Why Are the Bids Wildly Different?

Yesterday’s blog was a continuation of bid specifying. We shot a photo of my specification sheet that I use, but it came out too dark, and is too small to read, so we will try to correct that problem shortly. In the meantime, I thought a specification list would be easy for you to follow and if you want to create your own spec sheet you can. You are free to use the following information:

I. Customer’s Company Name

A. Contact Name, Address, and Phone or email address

B. Date including when estimate is required, when the job is due, when customer art is expected, and if a partial delivery will do.

C. Does the Customer want proofs? How? What kind? Attend a press check? How much notice is required?

II. Job Title

A. Description, for example: 16 page booklet, self-cover, saddle-stitched.

B. Quantity

C. New or Pickup? Is it a new job (never been run before) or a rerun (pickup) from a previous order? If pickup provide last invoice or job number and date.

D. Size, Flat,  Finished, Page Count, Self or Plus Cover

E. Are There Bleeds? Where, head, foot, right side, left side, full, or none?

F Printing Method? Digital, Sheet-fed offset, Cold Web, Heat-set Web, Letterpress, Other.

G. Any Other Special Requirements?

III. Customer Furnished Art and Proofs

A. Customer supplies: disk, PC or Mac, Program Name and Version, Dummy. Will send by email, or ftp?

B. Printer supplies: Typeset, Layout, Design, Proof, What type of proof (hard or electronic?)

IV. Paper

A. Describe Paper for Each Part i.e. Cover, Text, and page count for each. For example, a 16 page booklet with cover and flyleaf, saddle-stitched would be: 4pages cover, 4 pages flyleaf, and 16 pages text, for a total of 24 pages.

1. Weight of stock or thickness (cover weight, book, text, ledger, etc.)

2. Color of the Paper?

3. Description: Mill, Paper Line, Finish (linen, wove, etc.)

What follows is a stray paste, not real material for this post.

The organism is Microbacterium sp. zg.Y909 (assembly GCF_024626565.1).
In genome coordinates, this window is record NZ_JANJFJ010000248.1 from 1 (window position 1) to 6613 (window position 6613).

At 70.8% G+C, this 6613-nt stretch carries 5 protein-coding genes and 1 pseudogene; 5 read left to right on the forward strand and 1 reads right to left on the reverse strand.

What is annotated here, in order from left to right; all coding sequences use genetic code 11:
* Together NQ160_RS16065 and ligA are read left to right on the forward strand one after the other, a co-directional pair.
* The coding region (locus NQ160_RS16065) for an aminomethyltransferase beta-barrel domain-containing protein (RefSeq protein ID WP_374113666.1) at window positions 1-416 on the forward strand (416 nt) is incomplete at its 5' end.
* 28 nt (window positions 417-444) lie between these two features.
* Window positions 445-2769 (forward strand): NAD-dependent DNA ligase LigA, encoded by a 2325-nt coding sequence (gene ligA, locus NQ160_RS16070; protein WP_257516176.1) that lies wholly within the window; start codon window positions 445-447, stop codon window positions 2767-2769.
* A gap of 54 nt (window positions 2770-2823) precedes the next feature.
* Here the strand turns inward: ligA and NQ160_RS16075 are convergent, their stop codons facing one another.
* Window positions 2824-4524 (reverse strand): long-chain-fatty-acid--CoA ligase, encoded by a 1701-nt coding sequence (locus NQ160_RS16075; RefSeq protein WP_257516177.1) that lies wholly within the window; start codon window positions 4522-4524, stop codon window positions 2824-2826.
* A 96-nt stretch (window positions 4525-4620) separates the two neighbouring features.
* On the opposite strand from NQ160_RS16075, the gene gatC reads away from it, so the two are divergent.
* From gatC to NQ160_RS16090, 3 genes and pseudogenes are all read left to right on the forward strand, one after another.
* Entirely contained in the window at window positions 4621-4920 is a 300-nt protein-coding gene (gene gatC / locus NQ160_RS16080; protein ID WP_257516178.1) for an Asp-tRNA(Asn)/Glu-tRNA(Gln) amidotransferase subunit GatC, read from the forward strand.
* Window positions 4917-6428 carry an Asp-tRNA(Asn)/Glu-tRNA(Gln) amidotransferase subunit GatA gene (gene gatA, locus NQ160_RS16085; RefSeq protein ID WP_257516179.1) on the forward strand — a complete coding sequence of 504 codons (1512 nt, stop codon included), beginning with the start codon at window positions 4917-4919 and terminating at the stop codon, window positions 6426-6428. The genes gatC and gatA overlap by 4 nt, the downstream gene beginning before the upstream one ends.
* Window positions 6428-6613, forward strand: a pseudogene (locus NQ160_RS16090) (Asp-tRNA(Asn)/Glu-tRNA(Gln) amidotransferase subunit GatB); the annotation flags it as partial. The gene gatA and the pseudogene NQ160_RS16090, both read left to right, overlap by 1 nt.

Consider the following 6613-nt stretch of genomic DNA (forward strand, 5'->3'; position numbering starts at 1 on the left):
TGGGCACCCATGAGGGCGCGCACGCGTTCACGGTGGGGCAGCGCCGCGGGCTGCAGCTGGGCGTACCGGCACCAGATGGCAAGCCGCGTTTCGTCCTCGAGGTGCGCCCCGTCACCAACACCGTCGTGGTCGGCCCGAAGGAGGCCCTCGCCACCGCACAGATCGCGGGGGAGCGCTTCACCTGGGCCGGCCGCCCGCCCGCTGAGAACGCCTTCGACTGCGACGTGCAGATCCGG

4. Coated or Uncoated? If coated is it Gloss, Dull, Satin, or Matte?

5. If it is an envelope will it be custom (converted from flat sheet, windows) or stocked? Size, prints face, flap, inside?

6. If it is a form, how many plies, color rotation for carbonless (w/y/p).

V. Ink

A. How Many Color on each side? Does it print 4/2 (four color one side and two on the other? Or maybe 1/1 (one color both sides). Is it the same color on both sides, i.e. red ink on one and blue on the other.

B. How Much Ink Coverage? Heavy, Medium, or Light.

C. Specialty Inks, laser ready, quick dry, hard dry, etc.

VI. Bindery

A. How does it Bind? Saddle-stitch, Perfect Bind, Wire-o, Plastic Comb, Hard Cover, Velo, Plastic Coil, Spiral, etc.

B. Does it require–Folding, Scoring, Collation?

C. Padding? How many sheets per pad, with chipboard or without, std. padding glue? Where, top, or sides.

VII. Other

A. Die Cutting

B. Foil Stamp/Foil Emboss/Blind Emboss–die required? What size? What material: Copper, Brass? How intricate? One level, two or more?

C. Numbering–beginning number, ending number. Red or Black?

D. Tabbing–how many banks? How many positions? Each sheet unique or are faces common and tabs the only variable? Mylar reinforce tabs, color? Three hole drill or other? Reinforce holes?

E. Gluing–as in pockets for a kit cover. How many? Other?

F. Perforation–Corner, “L”, or straight? Standard perf or micro? Laser ready?

G. Drill–how many holes and where? What size hole?

H. Shrink wrap–How many to a package,number of packages.

VIII. Packaging and Delivery

A. Bulk Box–product placed in box without any other wrapping.

B. Paper Band, Rubber Band, Shrink Wrap–how many per package, how many per box?

C. Standard Boxes, or special?

D. One local delivery address or more? Specify how many to each location.

E. To Ship? How (FedEx, UPS, USPS, other)? Use customer account or printers?

F. Samples? How many to customer, or other?

Can you believe that I was able to boil down all these points on one 81/2″X11″ form, and still have room to make a sketch to communicate more thoroughly? The real trick is understanding the job, and writing it down in such a way that the vendors will have the same clear information for giving you their best bid. If done right, a spec sheet removes all guesswork. Guessing, and assuming are the bane of printers. When they are all working from common specifications you’ll see their bids will come in much tighter. Wild pricing differences will be a thing of the past, and you won’t have any more surprises after the printer receives the art. They won’t call and say, “This is different than the way we bid it. There will be additional charges.” Had you budgeted for that contingency? I doubt it.



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